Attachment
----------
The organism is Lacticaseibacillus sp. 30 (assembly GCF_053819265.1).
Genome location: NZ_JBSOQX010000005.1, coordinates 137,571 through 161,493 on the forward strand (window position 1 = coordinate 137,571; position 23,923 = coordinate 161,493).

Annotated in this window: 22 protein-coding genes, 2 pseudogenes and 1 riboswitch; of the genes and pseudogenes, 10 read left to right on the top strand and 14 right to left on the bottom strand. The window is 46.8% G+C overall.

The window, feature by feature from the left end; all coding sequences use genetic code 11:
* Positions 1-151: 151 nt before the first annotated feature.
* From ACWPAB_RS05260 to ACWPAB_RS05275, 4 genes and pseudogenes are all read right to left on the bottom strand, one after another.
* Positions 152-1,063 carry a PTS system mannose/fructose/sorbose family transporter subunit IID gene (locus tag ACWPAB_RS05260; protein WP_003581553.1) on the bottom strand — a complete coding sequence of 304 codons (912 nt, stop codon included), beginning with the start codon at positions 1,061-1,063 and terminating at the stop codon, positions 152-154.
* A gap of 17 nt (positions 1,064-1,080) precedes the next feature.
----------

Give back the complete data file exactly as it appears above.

The organism is Lacticaseibacillus sp. 30 (assembly GCF_053819265.1).
Genome location: NZ_JBSOQX010000005.1, coordinates 137,571 through 161,493 on the forward strand (window position 1 = coordinate 137,571; position 23,923 = coordinate 161,493).

Annotated in this window: 22 protein-coding genes, 2 pseudogenes and 1 riboswitch; of the genes and pseudogenes, 10 read left to right on the top strand and 14 right to left on the bottom strand. The window is 46.8% G+C overall.

The window, feature by feature from the left end; all coding sequences use genetic code 11:
* Positions 1-151: 151 nt before the first annotated feature.
* From ACWPAB_RS05260 to ACWPAB_RS05275, 4 genes and pseudogenes are all read right to left on the bottom strand, one after another.
* Positions 152-1,063 carry a PTS system mannose/fructose/sorbose family transporter subunit IID gene (locus tag ACWPAB_RS05260; protein WP_003581553.1) on the bottom strand — a complete coding sequence of 304 codons (912 nt, stop codon included), beginning with the start codon at positions 1,061-1,063 and terminating at the stop codon, positions 152-154.
* A gap of 17 nt (positions 1,064-1,080) precedes the next feature.